I'll probably finish my currently most complete post soon, and move on from there.

Fr. Barron Doesn't Get Atheists

The most difficult part of being an out atheist usually comes from the response others have to you. The obvious example is the survey that shows a majority of Americans distrust atheists as much as they distrust rapists. The results of that survey are another topic of discussion entirely, but it clearly demonstrates that society overall has some pretty gross misconceptions about what atheism is and isn't, and those misconceptions drive responses towards us.

As I noted in earlier blog posts, my coming out, both as gay and an atheist, was not particularly well-received by my parents. About a month after coming out, my father emailed me a link to a video by one Father Robert Barron, a leader in Catholic evangelical and apologetic efforts. I watched the video carefully and wrote a fairly scathing response and rebuttal to the whole thing, but ultimately opted not to send my response at all. Any response that I would have wanted to send with honesty would have been taken poorly, and may have even done further damage to our relationship, and any response that was dishonest would have been... Well, dishonest, and thus, pointless. Either approach would only worsen a situation that was already fairly tender. I'm sure my silence was probably treated as acquiescence to the brilliance of Fr. Barron, but there's very little I could have done about it at the time.

Because my sister and I are on Twitter, at some point, my dad decided to make his own Twitter account. It has gone unnoticed until recently, because my dad obviously does not tweet very much, but at the end of October, he tweeted this article. Not explicitly to me, mind you, but considering he has three followers, (my sister, myself, and some spam social media account), there's no doubt that it was intended for me.

So, even though my response to the video went unpublished, this time, I feel compelled to respond to this article. Let's begin with Fr. Barron's opening remarks.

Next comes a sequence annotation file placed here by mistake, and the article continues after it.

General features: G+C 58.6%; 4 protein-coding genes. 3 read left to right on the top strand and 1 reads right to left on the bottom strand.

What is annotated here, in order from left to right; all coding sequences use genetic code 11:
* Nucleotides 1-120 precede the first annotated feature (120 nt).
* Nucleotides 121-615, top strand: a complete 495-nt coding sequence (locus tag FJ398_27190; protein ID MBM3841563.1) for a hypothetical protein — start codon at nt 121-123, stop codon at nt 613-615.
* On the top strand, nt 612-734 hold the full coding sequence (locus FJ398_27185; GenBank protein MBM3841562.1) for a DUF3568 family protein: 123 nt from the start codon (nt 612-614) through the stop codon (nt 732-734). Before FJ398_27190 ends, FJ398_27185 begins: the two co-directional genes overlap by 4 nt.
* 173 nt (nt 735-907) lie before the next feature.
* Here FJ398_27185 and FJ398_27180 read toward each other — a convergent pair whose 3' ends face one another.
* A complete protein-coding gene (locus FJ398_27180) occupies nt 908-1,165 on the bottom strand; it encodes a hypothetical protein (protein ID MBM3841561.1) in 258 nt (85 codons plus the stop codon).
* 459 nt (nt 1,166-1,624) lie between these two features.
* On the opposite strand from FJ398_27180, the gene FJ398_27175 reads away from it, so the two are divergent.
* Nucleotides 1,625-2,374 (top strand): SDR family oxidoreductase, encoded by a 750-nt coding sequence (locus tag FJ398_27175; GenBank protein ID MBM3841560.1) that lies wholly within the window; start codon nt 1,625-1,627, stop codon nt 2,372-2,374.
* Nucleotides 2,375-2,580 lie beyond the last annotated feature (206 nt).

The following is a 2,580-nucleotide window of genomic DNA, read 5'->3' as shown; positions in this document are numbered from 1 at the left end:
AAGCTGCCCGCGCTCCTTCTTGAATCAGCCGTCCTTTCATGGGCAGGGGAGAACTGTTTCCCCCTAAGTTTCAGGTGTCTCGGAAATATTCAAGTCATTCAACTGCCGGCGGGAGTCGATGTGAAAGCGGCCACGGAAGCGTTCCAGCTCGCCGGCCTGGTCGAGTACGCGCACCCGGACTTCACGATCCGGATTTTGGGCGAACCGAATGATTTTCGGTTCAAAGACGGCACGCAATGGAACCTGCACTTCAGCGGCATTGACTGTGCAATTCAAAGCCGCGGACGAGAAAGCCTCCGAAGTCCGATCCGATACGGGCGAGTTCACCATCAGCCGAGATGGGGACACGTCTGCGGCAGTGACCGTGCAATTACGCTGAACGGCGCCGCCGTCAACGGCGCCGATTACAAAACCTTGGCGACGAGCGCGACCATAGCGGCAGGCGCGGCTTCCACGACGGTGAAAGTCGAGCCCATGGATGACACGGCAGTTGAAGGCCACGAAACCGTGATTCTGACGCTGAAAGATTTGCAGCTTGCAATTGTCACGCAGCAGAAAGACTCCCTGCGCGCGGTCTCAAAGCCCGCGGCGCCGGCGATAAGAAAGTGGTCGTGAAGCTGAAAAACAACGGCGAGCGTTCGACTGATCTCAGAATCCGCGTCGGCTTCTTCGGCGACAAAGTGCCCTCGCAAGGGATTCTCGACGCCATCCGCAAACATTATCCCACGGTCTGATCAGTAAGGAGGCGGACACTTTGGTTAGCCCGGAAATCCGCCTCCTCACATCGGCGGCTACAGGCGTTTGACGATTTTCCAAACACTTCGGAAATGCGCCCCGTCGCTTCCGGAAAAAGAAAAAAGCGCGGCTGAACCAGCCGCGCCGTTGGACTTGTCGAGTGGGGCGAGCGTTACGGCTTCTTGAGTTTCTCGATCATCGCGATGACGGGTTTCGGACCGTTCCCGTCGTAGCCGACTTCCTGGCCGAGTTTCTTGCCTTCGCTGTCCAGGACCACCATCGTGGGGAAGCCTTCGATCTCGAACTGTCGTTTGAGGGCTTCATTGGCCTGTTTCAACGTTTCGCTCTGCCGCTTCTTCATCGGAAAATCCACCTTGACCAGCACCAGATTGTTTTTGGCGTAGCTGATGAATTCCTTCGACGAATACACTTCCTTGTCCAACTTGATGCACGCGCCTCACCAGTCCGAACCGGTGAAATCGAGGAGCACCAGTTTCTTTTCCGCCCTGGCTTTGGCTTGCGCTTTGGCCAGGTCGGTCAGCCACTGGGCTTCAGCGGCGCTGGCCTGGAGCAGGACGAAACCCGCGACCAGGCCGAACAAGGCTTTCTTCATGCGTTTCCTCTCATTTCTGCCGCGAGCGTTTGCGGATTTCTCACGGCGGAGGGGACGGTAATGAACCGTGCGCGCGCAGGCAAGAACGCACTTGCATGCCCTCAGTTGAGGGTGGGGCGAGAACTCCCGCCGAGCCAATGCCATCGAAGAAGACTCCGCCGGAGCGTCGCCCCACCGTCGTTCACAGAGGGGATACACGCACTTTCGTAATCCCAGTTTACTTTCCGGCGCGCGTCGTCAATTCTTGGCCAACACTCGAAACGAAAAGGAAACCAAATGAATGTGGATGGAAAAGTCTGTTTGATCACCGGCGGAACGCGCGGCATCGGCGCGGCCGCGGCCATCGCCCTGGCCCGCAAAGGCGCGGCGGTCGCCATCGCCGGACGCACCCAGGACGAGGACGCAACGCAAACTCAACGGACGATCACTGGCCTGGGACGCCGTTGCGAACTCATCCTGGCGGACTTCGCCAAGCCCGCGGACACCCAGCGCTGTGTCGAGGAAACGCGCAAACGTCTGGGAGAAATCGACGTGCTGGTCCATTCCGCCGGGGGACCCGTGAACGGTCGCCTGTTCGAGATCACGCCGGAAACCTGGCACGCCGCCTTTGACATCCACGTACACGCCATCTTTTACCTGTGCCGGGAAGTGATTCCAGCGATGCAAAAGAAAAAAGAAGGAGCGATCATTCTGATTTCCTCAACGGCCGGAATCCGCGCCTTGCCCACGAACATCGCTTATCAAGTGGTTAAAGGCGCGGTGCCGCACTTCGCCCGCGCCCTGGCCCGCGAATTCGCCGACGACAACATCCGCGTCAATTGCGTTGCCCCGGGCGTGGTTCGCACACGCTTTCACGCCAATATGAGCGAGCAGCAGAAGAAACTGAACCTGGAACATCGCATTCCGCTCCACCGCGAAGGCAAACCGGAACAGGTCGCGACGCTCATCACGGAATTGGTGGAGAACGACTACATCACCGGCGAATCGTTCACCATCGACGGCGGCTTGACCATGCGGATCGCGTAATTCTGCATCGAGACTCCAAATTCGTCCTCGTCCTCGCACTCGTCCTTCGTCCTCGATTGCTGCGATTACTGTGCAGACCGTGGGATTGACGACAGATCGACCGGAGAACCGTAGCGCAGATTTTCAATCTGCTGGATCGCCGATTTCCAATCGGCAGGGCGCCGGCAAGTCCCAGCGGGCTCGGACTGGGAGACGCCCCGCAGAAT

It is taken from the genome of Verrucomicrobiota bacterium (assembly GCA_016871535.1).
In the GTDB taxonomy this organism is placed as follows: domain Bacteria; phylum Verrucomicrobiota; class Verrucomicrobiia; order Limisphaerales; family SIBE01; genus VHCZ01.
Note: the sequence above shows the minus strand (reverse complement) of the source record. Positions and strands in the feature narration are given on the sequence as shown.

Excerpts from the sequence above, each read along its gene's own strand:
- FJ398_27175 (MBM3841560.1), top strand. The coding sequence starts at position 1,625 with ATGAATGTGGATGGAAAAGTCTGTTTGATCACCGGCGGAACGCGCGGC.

The most signal contribution of David Bentley Hart's The Experience of God: Being, Consciousness, and Bliss is to clarify that serious theists and atheists, though they debate frequently concerning the reality of God, are hardly ever using the word "God" in the same way. This fundamental equivocation contributes massively to the pointlessness and meanness of most of these discussions.

I will assume, for the sake of simplicity, that by "serious theists and atheists," Fr. Barron means those individuals that are educated, and experienced, in the nuances and mechanics of debate. The first time any theist says "god," the atheists' first question should always be, "Which one?" In any serious debate, establishing definitions is key, for the simple purpose of ensuring that the two parties are not talking past each other on the issues being raised, by one side or the other arguing for or against the wrong definition. Mind you, casual conversations on the subject are always going to commit some level of equivocation, because most people sitting down for lunch who happen to talk about a "god" in one way or another are probably going to leave unspoken, unshared assumptions hanging in the air between them. But ideally, in any situation where the debate is "serious," these equivocations should be exposed as soon as possible. By beginning this way, Fr. Barron is committing an equivocation of his own, by asserting that the atheists who debate the existence of "god" approach it from any other angle than the one they are presented by the theist they are debating. That's not always what happens, and those debates that dispense with this at first usually correct course eventually.

It is not so much that Christopher Hitchens and Richard Dawkins disagree with Thomas Aquinas on the existence of God; it is that neither Hitchens nor Dawkins has any real grasp of what Aquinas even means when he speaks of God.

Some brief research shows that both Dawkins and Hitchens address Aquinas in some of their written works, but I've not studied these, so I can't comment on them. I'll leave this passage with a skeptical, "Sure, whatever. (though I doubt it)"

To a person, the new atheists hold that God is some being in the world, the maximum instance, if you want, of the category of "being." 

Once again, this is categorically untrue. This amounts to atheists making a claim about a "god," which is not what we do. We don't make claims about what a "god" is or isn't, theists do. The only thing atheists do is address the claims being made. It seems to me that Fr. Barron should address this article, not to atheists who "don't get god," but to theists.

But this is precisely what Aquinas and serious thinkers in all of the great theistic traditions hold that God is not. Thomas explicitly states that God is not in any genus, including that most generic genus of all, namely being. He is not one thing or individual -- however supreme -- among many. Rather, God is, in Aquinas's pithy Latin phrase, esse ipsum subsistens, the sheer act of being itself.